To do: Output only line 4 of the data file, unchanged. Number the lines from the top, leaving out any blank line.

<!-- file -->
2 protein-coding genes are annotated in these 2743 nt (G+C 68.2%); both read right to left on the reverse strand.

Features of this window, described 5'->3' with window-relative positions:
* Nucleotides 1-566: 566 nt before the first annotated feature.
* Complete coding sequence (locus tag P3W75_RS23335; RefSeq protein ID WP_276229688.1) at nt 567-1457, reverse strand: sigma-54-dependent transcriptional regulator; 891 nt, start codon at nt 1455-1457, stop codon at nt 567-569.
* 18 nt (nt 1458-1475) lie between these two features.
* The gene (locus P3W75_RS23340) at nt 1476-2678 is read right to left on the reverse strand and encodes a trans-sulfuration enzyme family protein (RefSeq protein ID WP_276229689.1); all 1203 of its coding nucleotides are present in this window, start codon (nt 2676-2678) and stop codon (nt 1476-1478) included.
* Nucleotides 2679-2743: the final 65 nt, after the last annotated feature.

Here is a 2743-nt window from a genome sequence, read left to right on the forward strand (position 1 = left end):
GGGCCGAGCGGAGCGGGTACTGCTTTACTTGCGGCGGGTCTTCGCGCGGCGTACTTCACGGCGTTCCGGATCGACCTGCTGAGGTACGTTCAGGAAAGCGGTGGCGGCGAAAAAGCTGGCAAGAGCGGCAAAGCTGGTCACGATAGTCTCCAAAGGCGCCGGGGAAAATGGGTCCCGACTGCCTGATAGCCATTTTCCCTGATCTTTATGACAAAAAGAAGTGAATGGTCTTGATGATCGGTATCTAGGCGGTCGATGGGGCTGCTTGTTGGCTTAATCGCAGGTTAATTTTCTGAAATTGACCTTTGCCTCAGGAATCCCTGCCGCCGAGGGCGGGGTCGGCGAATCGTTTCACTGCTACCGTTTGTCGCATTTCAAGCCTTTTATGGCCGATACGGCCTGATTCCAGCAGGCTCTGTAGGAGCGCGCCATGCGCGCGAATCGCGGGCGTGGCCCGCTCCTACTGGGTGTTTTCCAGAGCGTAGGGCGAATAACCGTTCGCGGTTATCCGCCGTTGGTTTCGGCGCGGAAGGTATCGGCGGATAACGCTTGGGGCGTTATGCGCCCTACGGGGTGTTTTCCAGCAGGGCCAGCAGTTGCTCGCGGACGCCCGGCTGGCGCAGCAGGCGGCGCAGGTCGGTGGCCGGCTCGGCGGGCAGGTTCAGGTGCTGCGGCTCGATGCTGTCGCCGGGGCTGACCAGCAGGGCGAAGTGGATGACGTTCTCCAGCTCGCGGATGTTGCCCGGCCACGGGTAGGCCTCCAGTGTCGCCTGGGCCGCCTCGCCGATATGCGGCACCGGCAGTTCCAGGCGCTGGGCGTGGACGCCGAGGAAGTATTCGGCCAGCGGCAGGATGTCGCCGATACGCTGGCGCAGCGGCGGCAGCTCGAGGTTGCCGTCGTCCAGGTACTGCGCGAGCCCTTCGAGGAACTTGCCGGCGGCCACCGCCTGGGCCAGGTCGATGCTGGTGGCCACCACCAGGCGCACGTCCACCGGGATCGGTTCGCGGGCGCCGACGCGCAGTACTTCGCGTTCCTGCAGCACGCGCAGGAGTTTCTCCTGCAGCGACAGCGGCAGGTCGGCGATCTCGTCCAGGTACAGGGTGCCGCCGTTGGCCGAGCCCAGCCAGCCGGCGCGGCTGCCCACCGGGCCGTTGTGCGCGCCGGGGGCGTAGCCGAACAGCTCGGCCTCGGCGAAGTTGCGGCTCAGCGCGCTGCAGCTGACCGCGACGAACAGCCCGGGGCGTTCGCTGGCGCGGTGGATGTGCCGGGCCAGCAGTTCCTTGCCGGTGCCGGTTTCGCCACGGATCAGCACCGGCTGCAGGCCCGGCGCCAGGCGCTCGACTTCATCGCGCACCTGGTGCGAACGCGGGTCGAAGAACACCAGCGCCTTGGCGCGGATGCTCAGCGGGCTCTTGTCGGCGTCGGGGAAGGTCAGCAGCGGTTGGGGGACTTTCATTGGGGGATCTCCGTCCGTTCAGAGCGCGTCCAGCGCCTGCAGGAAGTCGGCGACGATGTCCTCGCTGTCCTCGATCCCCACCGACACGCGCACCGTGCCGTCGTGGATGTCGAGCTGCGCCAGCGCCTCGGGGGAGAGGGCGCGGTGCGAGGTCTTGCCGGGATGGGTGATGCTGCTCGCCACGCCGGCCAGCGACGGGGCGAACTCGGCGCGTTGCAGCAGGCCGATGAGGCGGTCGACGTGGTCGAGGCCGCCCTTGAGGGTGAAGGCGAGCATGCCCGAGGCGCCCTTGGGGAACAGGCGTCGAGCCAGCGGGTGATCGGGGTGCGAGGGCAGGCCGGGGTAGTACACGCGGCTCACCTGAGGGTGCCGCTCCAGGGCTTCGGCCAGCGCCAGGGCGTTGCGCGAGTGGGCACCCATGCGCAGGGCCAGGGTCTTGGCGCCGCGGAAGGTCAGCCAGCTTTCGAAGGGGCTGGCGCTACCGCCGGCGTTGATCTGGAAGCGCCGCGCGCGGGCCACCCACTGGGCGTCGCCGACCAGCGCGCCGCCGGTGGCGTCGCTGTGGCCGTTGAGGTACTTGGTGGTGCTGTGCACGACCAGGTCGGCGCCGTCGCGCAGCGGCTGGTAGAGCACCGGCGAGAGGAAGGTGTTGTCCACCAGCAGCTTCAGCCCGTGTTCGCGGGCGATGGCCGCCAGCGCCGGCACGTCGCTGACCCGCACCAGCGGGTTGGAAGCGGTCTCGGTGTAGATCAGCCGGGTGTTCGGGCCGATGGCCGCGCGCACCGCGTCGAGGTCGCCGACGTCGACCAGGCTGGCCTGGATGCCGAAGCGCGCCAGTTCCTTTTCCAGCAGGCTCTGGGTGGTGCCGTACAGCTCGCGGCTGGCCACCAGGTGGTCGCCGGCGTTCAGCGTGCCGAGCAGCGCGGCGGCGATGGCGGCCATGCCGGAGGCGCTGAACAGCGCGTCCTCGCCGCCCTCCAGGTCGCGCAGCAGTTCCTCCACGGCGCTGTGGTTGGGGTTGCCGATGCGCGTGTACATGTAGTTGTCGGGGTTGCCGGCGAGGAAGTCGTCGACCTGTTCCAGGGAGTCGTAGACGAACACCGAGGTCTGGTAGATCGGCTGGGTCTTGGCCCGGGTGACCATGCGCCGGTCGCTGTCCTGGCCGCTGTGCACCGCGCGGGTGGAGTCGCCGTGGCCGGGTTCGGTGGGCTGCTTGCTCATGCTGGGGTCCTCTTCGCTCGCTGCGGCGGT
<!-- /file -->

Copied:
* Complete coding sequence (locus tag P3W75_RS23335; RefSeq protein ID WP_276229688.1) at nt 567-1457, reverse strand: sigma-54-dependent transcriptional regulator; 891 nt, start codon at nt 1455-1457, stop codon at nt 567-569.